"We're also wondering how many other people are affected," Tabak says. "Just through immigration lawyer networks, I can say anecdotally, I know of a couple of handfuls of other cases. From talking to other lawyers, I get the sense there are several dozen out there. Each one is a unique case and they're not being centrally tracked by anyone."

Carrillo's ongoing legal battle comes amid multiple pushes by the Trump administration to reshape how immigration judges adjudicate asylum claims.

In June, then-Attorney General Jeff Sessions released an interim decision in which he wrote that victims of domestic abuse like Carrillo do not merit asylum. In the decision, he argues that asylum applicants must meet two criteria: "(1) membership in a group, which is composed of members who share a common immutable characteristic, is defined with particularity, and is socially distinct within the society in question; and (2) that membership in the group is a central reason for her persecution."

But some analysts argue that, in the context of societies like Carrillo's, where the state and its law enforcement either offer no help or find themselves unable to battle domestic abuse and armed groups, victims of domestic and gang violence are indeed part of a group that faces death if it stays. Department of State travel warnings describe Guatemalan police as habitually abusing and extorting money from the people they are charged with protecting.

Despite Sessions' decision, there is still room for a ruling in Carrillo's favor, analysts say. "Each immigration judge has the discretion to apply asylum law to each case on its merits, and in these cases, as to whether the victim of domestic violence was the member of a particular social group that cannot obtain protection from the government," says Jessica Farb, directing attorney at the Immigration Center for Women and Children advocacy group.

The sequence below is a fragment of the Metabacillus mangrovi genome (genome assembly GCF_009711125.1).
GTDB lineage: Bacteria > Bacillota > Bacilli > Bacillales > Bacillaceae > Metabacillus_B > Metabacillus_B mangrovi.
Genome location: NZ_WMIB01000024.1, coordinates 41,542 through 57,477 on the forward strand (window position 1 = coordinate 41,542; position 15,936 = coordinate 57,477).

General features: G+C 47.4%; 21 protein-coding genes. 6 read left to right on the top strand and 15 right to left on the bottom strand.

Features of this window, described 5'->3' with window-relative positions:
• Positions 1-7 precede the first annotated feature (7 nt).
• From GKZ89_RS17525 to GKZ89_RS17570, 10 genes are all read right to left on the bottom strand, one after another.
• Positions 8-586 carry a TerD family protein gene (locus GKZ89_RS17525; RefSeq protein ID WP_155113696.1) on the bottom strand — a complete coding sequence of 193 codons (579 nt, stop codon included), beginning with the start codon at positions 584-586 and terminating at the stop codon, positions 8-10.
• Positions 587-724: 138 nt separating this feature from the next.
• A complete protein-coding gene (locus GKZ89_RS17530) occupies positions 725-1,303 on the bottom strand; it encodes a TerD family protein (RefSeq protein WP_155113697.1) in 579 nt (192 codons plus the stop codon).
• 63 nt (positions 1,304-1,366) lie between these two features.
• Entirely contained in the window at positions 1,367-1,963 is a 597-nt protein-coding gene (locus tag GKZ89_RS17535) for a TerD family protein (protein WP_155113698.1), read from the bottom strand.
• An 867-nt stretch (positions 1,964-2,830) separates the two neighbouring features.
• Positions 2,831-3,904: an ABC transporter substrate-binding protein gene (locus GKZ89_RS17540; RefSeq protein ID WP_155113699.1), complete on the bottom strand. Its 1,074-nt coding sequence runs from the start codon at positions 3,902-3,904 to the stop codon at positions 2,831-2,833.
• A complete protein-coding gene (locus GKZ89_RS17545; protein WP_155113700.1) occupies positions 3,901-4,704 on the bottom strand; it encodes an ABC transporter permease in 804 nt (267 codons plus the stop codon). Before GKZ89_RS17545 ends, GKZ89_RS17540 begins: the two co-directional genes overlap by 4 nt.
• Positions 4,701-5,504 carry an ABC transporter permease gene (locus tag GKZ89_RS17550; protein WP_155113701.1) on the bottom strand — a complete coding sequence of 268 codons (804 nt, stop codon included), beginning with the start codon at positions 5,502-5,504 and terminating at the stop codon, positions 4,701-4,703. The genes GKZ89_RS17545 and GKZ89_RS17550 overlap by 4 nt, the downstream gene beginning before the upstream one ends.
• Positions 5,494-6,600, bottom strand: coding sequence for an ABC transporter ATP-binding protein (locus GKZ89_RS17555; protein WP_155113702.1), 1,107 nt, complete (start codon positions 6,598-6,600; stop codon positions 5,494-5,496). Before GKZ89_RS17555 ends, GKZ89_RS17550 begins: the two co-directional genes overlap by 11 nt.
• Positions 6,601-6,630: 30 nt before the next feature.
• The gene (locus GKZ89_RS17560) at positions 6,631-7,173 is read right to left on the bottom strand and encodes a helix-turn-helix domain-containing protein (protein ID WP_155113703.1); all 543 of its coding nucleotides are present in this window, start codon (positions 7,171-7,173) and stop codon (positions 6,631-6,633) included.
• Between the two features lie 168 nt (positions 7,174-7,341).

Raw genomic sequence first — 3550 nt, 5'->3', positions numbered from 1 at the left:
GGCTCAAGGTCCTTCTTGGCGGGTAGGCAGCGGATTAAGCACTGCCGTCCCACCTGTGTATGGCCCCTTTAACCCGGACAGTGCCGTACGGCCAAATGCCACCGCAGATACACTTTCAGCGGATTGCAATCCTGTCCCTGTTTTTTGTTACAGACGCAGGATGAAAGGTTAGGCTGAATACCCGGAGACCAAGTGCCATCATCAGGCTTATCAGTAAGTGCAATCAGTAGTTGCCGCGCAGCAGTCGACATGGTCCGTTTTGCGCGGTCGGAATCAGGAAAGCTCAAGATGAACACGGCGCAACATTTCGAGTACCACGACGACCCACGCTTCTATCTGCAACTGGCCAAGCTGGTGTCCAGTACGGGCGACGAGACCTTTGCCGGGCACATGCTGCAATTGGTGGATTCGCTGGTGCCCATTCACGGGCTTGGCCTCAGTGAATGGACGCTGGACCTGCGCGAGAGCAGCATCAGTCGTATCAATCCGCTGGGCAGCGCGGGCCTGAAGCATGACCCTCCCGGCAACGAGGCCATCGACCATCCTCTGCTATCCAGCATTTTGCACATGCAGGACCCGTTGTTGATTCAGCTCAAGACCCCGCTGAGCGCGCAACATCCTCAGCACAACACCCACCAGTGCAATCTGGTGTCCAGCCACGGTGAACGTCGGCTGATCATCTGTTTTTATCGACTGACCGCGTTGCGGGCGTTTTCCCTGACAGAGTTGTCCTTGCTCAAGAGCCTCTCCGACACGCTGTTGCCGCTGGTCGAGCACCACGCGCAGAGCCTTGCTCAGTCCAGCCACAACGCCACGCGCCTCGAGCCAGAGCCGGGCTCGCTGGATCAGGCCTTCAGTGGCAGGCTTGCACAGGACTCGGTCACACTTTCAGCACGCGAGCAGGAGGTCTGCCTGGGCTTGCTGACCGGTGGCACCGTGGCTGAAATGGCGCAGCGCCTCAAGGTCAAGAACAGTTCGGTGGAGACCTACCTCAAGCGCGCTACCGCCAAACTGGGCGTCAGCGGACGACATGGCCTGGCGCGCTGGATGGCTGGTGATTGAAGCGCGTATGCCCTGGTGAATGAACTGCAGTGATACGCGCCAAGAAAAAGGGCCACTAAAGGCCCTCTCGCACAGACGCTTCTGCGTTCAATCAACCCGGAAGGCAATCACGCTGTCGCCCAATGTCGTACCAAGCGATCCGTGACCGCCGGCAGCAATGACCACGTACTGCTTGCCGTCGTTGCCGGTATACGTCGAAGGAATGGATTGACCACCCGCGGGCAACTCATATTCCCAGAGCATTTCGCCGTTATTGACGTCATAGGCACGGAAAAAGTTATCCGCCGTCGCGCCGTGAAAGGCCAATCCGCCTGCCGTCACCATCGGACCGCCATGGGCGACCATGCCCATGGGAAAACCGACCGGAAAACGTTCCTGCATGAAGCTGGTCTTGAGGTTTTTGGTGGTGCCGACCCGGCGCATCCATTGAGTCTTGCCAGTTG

Tabak agreed that, while Sessions' decision is "binding," "we have yet to see is how narrowly or broadly this case will be interpreted by immigration judges. And we won't know that for a while."

Many analysts have also suggested that attempts by the Trump administration to force immigration judges to speed through cases tampers with the defendants' constitutionally guaranteed rights to due process. Earlier this year, Sessions mandated that immigration judges needed to meet an annual quota of 700 immigration court case closures—with a low rate of appeal—to receive a satisfactory performance review. Analysts have told Pacific Standard that the decision would serve to hasten deliberations and erode due process.

Those immigration courts, struggling to meet quotas and with an ever-expanding backlog of fresh cases, will determine now whether Carrillo has a chance to present the key documents initially withheld from the judge in another hearing. Meanwhile, Carrillo remains in detention, across the country from her daughter.

"She's being detained solely at the discretion of ICE," Tabak says. "The fact they would deny her humanitarian parole after treating her the way they did—bringing her to Texas on the pretense of reuniting her with her daughter only to have her leave empty-handed—is torture for a mother."

ICE did not respond to Pacific Standard's request for comment on Carrillo's case.